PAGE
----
h1

Marvels of modern polling? Exit polls, part 2

September 3rd, 2006


Part 2 of a two-part guest series by Harry Hayfield. Part 1 can be found here.

Posted by their confidence at predicting Election 1997 to within an inch of the actual result, the pollsters headed into Election 2001 safe in the knowledge that they couldn’t get the result wrong no matter what the British electorate threw at them and so the BBC announced their exit poll for 2001 with it’s customary 2% margin of error. Labour 44%, Conservatives 32%, Liberal Democrats 17%. And that’s more or less what happened. The only trouble the pollsters had now was forecasting the Liberal Democrats (as the Lib Dems polled 19% and were the main gainers at Election 2001), but as they would never form a government it wouldn’t really matter would it?

Between the 2001 and 2005 General Elections a revolution in polling occurred, with companies such as Populus and YouGov using the internet to get people’s opinions and when Election 2005 was announced another sea change occurred. For the first time ever at a UK General Election, MORI (who usually polled for ITN) and NOP (who usually polled for the BBC) came together to provide the first ever joint exit poll. And the result of this exit poll? Labour 37%, Conservatives 33%, Liberal Democrats 22%.

But what was interesting was the changes in seats. Something didn’t quite add up. Sure, Labour were forecast to win 356 seats and the Conservatives 209 seats. But the Lib Dems: only 53 on a swing from Lab to Lib Dem of 4.5% and a swing from Con to Lib Dem of 2%? Were the pollsters about to get burned again by underestimating the support of the Liberal Democrats?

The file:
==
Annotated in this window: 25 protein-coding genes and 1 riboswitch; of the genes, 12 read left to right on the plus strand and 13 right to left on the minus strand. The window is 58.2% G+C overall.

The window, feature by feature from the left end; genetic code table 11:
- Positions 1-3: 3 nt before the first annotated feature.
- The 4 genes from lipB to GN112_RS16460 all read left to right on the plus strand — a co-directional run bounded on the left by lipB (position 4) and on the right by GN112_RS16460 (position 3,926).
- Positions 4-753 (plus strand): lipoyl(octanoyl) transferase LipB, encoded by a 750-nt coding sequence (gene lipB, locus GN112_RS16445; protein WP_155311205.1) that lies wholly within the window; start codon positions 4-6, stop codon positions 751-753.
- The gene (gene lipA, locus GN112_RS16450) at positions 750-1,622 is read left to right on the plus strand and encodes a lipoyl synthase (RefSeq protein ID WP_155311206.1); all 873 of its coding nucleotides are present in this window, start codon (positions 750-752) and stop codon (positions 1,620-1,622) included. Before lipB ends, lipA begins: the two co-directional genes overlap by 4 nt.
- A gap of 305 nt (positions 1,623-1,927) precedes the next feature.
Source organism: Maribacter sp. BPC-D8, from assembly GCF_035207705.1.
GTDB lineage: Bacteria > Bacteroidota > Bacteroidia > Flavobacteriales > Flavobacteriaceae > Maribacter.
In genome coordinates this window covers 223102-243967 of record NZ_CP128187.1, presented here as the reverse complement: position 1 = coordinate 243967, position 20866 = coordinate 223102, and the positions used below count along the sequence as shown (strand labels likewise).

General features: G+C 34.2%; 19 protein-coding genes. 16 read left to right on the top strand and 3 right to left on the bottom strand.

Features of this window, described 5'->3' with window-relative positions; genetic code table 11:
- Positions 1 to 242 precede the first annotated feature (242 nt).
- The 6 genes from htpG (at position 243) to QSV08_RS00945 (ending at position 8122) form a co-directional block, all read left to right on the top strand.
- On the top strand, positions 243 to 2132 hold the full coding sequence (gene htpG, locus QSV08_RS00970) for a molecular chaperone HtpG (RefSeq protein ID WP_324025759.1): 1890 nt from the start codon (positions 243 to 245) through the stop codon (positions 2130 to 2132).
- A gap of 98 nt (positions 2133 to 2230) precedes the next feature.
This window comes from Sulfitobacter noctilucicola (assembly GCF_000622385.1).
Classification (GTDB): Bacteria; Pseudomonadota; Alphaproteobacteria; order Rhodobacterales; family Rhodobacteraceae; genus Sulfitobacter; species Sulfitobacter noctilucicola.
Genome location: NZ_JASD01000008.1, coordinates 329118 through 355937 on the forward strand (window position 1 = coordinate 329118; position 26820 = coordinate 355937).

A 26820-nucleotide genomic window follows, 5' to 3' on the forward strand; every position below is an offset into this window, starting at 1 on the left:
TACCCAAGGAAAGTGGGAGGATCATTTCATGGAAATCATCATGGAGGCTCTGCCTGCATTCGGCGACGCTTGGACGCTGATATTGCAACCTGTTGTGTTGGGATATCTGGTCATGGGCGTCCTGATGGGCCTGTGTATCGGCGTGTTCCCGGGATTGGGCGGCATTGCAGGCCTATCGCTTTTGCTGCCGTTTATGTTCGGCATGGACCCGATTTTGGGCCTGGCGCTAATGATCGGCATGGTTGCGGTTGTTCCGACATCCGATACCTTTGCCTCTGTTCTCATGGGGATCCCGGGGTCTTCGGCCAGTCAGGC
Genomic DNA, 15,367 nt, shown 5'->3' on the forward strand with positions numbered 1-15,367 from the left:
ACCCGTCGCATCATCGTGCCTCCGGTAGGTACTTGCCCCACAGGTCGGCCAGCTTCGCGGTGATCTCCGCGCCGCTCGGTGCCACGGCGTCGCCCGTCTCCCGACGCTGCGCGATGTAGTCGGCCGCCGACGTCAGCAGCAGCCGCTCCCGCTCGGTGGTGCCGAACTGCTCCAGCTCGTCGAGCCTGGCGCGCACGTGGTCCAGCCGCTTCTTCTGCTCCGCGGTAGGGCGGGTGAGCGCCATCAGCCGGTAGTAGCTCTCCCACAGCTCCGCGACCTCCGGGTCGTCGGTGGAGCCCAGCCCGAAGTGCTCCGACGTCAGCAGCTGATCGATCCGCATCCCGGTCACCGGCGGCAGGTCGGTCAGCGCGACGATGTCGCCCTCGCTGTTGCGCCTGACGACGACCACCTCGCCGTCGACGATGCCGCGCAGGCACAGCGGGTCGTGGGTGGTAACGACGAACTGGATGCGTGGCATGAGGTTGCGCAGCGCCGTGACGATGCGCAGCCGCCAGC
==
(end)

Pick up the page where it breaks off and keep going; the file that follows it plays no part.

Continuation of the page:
Well, initially that didn’t look to be the case. Sunderland South declared first (as it had done in 1997 and 2001) and recorded a swing to Con of 3.9% (slightly higher than the exit poll was suggesting) but what was this? Lab down 5%, Con up 3% and Lib Dem up 3%. That was strange to say the least and this was backed up when Cheadle (a Lib Dem gain in 2001 by 33 votes) stayed Lib Dem with a majority of 4,000!

As the night went on it was clear that a mini 1997 was happening. People were going away from Labour and voting for the person most likely to defeat Labour. This explained the SNP gain in the Western Isles (or to give it its new Gaelic name Na h-Eileannan an Iar), the Lib Dems gaining seats like Manchester Withington (on a Lab to Lib Dem swing of 17%) and the Conservatives gaining Enfield, Southgate (on a swing to Con of almost treble the national swing).

The bizarre thing is though, despite all of these radical changes, the end result of a Labour majority of 66 was the same as the exit poll! All of which poses the question with the idea of overnight counts being frowned upon following changes in how elections are regulated, will the exit poll have to be revamped yet again or will the tried and trusted method still work in the future?

Harry Hayfield is a Lib Dem activist in Wales.






Comments are closed.